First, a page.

We divide our process residuals into three categories depending on their final destination or use:
- Process residuals as side stream products that are recycled, reclaimed or reused by a third party
- Process residuals that are internally recycled, reused or reclaimed within the site of origin
- Process residuals as waste for internal or external landfill
Our target is that 85 per cent of our process residual materials should be turned into useful products by 2020. In 2019 we reached 80 per cent.
Two of our most useful REACH registered product developments are Petrit® E and Petrit® T, which are both made from slag. Petrit® E can be used to replace gravel in road construction, as an aggregate in asphalt, as a construction material and as a raw material for producing stone wool. Research tests using Petrit E for water treatment by reducing phosphorus and other metals, show promising results. We continue to examine if this could be a future usage for this material.
Petrit® T functions as a lime replacement and can, for example, serve as a lime additive for structure liming in clay soils, which improves the quality of the soil for agriculture. It can also be used for soil stabilisation. Melting furnace dust is sent for zinc recovery and other forms of dust are processed for iron recovery. Filter materials can be reused as slag formers in metal production.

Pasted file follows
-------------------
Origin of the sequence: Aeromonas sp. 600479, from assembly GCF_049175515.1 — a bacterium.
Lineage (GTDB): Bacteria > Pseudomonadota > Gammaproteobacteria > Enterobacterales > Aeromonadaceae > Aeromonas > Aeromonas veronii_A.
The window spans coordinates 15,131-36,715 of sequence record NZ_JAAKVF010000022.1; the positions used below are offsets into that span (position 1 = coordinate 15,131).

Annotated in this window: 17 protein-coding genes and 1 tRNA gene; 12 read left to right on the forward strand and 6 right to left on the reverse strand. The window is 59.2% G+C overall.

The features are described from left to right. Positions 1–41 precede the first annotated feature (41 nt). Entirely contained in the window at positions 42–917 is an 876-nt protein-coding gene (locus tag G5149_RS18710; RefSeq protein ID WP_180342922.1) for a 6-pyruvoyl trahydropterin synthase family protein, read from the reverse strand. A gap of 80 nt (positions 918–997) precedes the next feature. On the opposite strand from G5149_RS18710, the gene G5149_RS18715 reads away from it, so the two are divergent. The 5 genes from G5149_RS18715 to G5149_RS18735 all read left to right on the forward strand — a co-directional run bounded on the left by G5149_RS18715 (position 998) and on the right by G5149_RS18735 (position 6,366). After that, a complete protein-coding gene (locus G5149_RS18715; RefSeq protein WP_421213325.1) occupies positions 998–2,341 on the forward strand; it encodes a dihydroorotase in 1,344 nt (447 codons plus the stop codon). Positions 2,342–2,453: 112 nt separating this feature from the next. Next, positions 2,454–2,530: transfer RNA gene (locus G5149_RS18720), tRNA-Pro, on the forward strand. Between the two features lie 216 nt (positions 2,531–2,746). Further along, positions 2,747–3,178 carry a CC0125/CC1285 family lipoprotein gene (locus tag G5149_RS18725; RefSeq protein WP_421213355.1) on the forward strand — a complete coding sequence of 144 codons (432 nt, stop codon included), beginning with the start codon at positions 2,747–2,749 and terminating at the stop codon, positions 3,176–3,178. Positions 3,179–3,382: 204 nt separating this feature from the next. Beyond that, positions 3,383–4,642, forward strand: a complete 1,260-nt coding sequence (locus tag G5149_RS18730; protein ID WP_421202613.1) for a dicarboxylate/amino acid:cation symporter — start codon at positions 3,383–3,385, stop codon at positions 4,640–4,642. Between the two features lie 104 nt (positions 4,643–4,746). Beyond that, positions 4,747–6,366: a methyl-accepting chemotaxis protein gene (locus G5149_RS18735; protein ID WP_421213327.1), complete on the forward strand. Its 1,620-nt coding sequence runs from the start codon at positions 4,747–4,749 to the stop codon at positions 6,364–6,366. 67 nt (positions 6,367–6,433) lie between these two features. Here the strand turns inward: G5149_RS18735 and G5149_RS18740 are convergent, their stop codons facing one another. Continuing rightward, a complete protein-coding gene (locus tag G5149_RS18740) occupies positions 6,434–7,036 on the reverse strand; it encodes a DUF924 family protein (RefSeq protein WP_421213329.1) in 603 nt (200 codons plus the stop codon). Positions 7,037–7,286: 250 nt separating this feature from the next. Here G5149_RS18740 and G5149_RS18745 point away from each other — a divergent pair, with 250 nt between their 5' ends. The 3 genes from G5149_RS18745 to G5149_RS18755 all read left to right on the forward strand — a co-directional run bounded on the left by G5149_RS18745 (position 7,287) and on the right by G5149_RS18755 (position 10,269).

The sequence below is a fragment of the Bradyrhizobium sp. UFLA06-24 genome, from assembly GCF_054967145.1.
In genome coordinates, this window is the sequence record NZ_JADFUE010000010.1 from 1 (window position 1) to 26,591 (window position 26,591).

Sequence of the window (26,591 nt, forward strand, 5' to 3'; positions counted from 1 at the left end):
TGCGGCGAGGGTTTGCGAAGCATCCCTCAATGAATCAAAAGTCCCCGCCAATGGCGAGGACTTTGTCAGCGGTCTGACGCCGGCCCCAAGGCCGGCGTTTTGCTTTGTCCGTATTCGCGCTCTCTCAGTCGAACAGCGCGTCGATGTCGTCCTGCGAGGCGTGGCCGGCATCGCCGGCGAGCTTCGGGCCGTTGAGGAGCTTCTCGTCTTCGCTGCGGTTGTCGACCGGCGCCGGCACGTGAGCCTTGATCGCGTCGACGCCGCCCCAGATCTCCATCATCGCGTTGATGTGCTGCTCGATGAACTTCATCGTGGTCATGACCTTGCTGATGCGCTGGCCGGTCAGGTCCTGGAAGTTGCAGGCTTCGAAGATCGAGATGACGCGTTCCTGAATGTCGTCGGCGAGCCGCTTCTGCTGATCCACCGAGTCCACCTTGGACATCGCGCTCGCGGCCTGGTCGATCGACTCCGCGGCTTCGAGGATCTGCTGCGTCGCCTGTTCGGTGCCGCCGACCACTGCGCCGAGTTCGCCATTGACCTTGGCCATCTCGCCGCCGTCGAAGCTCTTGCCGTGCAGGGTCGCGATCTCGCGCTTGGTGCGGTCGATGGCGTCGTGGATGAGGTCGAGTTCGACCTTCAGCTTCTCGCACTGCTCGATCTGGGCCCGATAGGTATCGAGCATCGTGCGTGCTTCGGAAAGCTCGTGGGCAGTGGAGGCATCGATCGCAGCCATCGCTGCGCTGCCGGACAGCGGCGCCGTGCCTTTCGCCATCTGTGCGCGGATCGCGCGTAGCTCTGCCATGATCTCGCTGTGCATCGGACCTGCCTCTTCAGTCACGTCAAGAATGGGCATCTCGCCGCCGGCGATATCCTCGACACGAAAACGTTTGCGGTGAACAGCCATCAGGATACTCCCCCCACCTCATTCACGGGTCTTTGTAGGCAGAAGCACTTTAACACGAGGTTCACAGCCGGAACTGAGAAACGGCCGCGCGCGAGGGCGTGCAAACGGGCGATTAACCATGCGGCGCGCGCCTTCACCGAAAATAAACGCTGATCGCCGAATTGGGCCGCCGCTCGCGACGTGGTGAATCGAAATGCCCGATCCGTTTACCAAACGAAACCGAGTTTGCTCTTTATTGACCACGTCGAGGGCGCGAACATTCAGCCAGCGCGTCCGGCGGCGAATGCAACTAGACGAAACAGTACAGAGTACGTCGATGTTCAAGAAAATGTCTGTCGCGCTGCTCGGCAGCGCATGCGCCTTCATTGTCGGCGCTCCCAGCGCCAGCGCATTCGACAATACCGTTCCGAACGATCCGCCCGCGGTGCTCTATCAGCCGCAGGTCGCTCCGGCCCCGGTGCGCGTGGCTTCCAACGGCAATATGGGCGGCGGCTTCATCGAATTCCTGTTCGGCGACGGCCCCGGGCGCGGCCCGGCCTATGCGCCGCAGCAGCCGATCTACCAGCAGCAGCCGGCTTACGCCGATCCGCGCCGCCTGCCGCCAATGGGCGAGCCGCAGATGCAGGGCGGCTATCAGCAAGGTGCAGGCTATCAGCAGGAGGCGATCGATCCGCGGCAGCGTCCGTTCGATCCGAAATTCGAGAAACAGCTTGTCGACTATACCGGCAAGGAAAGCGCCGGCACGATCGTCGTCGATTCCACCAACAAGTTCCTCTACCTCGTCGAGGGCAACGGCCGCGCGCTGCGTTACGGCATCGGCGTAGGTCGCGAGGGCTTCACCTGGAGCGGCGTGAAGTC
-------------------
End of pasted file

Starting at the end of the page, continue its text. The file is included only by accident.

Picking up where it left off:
Resource efficiency, environmental performance and a need for circular models all point in the same direction: Do not produce waste. To a large extent, we have managed to avoid creating waste by turning residual materials into side stream products in closed material loops.
Non-process related waste amounts to 6,400 (5,100) tonnes, or less than 8 per cent of the sum of all waste and side streams. It contains general plant waste, domestic waste and waste from packaging materials.